Of course, there is always the possibility that the game is taking place in a dome, which means you don't know if it happened during the day or at night.

That brings me to rule No. 3:

3. Don't discount the dome

Dome cards used to drive me nuts. For example, pre-Target Field cards like this, when the Twins played in the perpetually dark Metrodome. I never knew what to do with these.

But then I decided not to worry about it. Most dome games take place at night anyway, so chances are the game was at night. If I really like the "nightness" of a dome card THAT MUCH, I'll consider it a night card. No one is going to report me. And my conscience is clear.

I do have standards though.

This photo wasn't taken in a dome, but it's dark like it wants to be a night card.

It's not. Tim Conroy is shiny because some camera light is on him. But you can see daylight shining through old Busch Stadium. The clock on the scoreboard also appears to say "7:14" (it's hard to read), which means it's not night yet (not in the summertime anyway).

Sorry, Tim, you're not a night card.

My ideal night card is a card that screams instantly "NIGHT CARD." You know that the picture was taken during a playoff game or you can see a bank of lights. At the very least, you see that glistening helmet.

But that's about as specific as I can get, which brings me to Rule No. 4:

4. I'm no expert.

OK, I can see you rolling your eyes. "You're the only guy who gets into this stuff! If you're not an expert, who is?"

Listen, I've been online a time or two. It's filled with people who obsess over the most pointless minutiae I've ever seen. But they become experts on whatever it is because they have time to devote to it.

I don't have time to devote to much of anything. And this is as far as I want to go on my "expertise" on night cards. If someone out there wants to come up with 100 rules that confirm beyond all doubt that "sample A" is a night card then, go crazy folks, go crazy. I'll gladly step aside.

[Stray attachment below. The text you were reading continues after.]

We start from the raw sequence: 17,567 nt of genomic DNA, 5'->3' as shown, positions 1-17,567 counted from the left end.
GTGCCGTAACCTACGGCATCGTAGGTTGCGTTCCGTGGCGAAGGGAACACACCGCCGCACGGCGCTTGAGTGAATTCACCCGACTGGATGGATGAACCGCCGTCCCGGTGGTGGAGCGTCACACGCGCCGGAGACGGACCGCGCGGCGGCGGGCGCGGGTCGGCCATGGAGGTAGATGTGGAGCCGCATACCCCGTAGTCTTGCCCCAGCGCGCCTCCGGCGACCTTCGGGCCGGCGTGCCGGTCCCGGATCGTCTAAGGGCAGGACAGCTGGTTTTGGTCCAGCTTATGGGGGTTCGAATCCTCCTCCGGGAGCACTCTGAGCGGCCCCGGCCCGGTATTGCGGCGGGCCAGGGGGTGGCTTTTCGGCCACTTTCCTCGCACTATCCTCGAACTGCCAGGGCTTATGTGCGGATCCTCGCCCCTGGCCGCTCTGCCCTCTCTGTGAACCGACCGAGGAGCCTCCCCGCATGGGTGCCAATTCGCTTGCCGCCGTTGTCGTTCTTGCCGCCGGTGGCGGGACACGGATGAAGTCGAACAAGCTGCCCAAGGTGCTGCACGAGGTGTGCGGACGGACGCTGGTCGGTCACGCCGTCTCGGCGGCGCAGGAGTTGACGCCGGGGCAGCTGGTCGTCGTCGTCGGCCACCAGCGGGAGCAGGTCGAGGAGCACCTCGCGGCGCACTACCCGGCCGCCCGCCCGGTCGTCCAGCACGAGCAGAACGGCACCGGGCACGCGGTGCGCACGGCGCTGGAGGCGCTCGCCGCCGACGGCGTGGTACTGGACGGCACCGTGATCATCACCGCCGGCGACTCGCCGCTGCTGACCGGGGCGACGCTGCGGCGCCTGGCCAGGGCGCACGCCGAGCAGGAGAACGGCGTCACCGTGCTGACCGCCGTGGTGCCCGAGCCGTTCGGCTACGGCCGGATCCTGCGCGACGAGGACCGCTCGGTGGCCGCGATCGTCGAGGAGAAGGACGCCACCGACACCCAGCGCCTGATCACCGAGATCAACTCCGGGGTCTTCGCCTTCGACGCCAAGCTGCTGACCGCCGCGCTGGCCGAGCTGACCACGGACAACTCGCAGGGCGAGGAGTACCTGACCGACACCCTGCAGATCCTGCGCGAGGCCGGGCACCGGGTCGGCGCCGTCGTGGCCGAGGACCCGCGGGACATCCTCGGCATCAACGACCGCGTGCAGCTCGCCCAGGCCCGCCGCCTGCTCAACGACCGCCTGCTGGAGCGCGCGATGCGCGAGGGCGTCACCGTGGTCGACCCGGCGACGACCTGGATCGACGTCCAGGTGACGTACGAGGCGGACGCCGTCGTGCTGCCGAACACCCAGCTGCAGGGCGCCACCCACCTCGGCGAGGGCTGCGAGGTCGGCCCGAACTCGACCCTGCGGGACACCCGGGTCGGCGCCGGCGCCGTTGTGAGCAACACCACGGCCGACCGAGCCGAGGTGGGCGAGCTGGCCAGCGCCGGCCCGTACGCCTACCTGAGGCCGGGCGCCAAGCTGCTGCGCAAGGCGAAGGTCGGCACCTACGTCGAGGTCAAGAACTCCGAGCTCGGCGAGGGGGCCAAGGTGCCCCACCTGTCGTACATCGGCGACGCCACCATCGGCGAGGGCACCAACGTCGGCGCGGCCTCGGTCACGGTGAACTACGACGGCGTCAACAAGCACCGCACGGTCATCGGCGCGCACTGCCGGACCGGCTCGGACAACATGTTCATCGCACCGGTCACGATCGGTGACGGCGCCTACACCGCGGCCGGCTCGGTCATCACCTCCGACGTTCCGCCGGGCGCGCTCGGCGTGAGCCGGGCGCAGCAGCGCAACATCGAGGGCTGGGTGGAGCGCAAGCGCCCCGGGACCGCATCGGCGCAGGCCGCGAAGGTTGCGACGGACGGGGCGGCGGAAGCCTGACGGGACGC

But until then, this has been Night Card 101.

If you've reached the end of this post, congratulations. You've passed.


  1. So.....where's my diploma? What is the cost per credit hour for this class? Do you offer scholarships? Is financial aid available? Will my credits transfer to a 4 year blog?

    I got questions.

  2. Perhaps a Dusk Owl Cards will enter the blog world and take all those maybes off your hands.

  3. The glistening helmet tip is about to be put to the test!

  4. Riddle me this... by rule #2, would you accept 1972 Topps #226 as a night card? This is game #4 of the 1971 World Series, the first night game in World Series history.

  5. Yes, I'd consider that a night card.

    There aren't really any clues from the photo (it's the one of Clemente standing on a base) to determine whether it's a night card. And all I can do to try to prove that it's actually a photo from THAT game is see that Clemente was on base a lot in that game.

    But this isn't science. We know the game was played at night. That's good enough for me.